Pop music review: Tinie Tempah


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The London rapper’s global fusion thrillingly recaps the last year even as it points to the future at the Hollywood Roosevelt’s New Year’s Eve show.

There were few better barometers to gauge the sounds of the previous 365 days than New Year’s Eve, on which countless parties across the city featured a range of talent including chart-topping European DJs and obscure, local indie acts. Ironically, though, it was at the Hollywood Roosevelt hotel’s Great Gatsby party on Saturday night where partygoers — dressed as if it were the Roaring ‘20s — had a chance to survey some of the most sweeping sonic trends of 2011.

Perhaps headliner Tinie Tempah best reflects the ever-growing pan-globalization of hip-hop and pop music. He’s a 23-year-old London rapper of Nigerian descent who in one year managed to crack the American top 40 and serve as the soundtrack for such red-blooded U.S. institutions as Major League Baseball and Wrestlemania.


The old cliché says you only need one song, and for Tempah, born Patrick Chukwuemeka Okogwu, his “Written in the Stars” catapulted him from a domestic obscurity into the pop elite, and he now collaborates with Wiz Khalifa and Snoop Dogg. It’s an impressive trajectory considering that many of his performances on his first tour of the States in May were reportedly in front of only a few dozen people.

“Written in the Stars” wasn’t released as an official stateside single until May. In Britain, where he’s been a sensation for the last half-decade, the song went straight to No. 1. In America, it peaked at No. 12 on the Billboard Hot 100 and made him the first British rapper to truly penetrate U.S. audiences.

British rap has been threatening to establish a foothold on U.S. soil since grime breakout stars Dizzee Rascal, the Streets and Lady Sovereign brought their fast-rapped strains of foreign hip-hop here in the middle part of the last decade. But for all their continental stardom and critical acclaim, they failed to earn radio airplay and achieve mass appeal.

But Tempah is a different story. His fusion of rap, pop, dubstep, grime and house resonates with the iPod’s era’s mishmash of styles. Most important, he has hooks so big he probably could earn airplay on the Fishing Network, appropriating the American penchant for garish pop production and paring it with an accent usually only heard on the London Tube.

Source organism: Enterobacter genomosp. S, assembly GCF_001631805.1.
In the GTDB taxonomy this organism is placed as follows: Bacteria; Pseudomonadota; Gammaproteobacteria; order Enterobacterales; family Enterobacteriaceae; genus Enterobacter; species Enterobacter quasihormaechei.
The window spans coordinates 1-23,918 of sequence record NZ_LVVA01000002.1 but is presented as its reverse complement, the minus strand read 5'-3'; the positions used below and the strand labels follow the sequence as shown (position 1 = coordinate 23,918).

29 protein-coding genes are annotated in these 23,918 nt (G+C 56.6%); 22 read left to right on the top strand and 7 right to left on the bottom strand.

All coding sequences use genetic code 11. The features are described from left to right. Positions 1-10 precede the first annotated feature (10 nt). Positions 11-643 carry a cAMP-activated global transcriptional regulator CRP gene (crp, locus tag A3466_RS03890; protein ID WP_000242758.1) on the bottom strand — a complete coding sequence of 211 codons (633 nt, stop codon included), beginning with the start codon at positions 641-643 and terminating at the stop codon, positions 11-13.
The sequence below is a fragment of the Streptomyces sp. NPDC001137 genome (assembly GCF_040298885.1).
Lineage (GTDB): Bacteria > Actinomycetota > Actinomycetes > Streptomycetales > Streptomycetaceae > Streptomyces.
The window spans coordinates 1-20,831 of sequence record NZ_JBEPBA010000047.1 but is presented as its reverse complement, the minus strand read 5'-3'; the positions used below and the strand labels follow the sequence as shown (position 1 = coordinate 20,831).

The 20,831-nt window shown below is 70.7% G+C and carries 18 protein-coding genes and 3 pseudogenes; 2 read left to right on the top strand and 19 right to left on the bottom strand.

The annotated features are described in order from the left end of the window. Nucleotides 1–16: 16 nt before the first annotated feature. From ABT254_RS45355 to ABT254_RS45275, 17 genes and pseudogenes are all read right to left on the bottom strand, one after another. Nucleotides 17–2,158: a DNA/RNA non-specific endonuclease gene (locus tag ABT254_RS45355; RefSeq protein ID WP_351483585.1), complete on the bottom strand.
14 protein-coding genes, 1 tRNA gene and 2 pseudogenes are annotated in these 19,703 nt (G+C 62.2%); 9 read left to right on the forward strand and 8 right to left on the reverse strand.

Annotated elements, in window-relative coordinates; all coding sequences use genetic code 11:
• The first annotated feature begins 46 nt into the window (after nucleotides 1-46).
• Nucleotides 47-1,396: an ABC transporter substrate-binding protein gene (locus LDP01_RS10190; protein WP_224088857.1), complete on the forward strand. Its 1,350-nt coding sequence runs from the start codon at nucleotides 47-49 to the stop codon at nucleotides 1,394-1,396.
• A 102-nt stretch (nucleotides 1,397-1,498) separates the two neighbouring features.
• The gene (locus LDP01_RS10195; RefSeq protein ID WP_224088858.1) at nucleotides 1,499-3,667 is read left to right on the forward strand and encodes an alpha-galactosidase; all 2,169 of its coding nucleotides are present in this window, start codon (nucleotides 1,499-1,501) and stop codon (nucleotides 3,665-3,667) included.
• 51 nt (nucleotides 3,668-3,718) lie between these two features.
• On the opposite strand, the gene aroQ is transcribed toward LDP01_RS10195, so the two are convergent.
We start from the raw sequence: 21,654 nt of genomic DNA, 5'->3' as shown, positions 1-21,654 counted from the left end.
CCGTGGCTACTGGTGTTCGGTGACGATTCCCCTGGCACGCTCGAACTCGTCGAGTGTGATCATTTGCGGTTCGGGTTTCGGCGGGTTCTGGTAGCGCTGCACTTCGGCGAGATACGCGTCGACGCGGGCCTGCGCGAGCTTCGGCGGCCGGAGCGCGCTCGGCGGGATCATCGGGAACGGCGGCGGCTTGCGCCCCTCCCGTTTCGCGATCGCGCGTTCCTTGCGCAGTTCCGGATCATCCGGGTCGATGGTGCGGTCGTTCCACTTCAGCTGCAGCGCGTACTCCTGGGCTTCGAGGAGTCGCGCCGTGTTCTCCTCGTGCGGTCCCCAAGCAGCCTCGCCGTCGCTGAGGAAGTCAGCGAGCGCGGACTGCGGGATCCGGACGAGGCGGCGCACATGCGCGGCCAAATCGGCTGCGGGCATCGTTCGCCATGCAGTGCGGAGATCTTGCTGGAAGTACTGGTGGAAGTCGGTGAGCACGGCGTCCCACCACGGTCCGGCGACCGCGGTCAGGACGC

On Saturday, Tempah offered a clarion view of the present and perhaps the future during his abbreviated but strong set. An audience of revelers in top hats, tails and foot-long cigarette holders roared as he ushered in the new year with a hit-studded performance containing “Written in the Stars” and “Pass Out.” Thankfully, few took the advice of the latter cut, instead feeding off Tempah’s visceral energy and doing a bevy of dance moves that included practically everything but the Charleston.

Though his performance and banter was brief, the leather jacket- and sunglasses-clad Tempah exhibited an affable, kinetic stage presence that illustrated why he is the chosen crossover star. He’s clearly been raised on American rap mannerisms and its underground work ethic but has streamlined his style into something that retains a sense of the exotic while filtering in the ideas circulating in the top 40 landscape. And with his latest single, “Miami 2 Ibiza,” which partners him with dance music powerhouse Swedish House Mafia, Tempah seems to have a perfect reading of the current temperature.


Indeed, Tempah wasn’t the only one who offered a window into the year that was. The DJ who preceded him played some of 2011’s biggest club anthems, including DJ Khaled, Drake and Rick Ross’ “I’m One” and Waka Flocka Flame’s irrepressible “Grove St. Party,” while the LA Riots performed a set of high-octane house and wobbling dubstep.

Though the bars stopped serving at 2 a.m., partygoers kept going strong in the hotel’s Art Deco ballroom, dancing to fast-twitch house music, the sound that operates as the city’s preferred dance genre du jour. With the exception of several attendees who tried to out-drink F. Scott and Zelda Fitzgerald (with unfortunate results), most in the crowd seemed to be having the time of their lives. You had to doff your top hat.


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--Jeff Weiss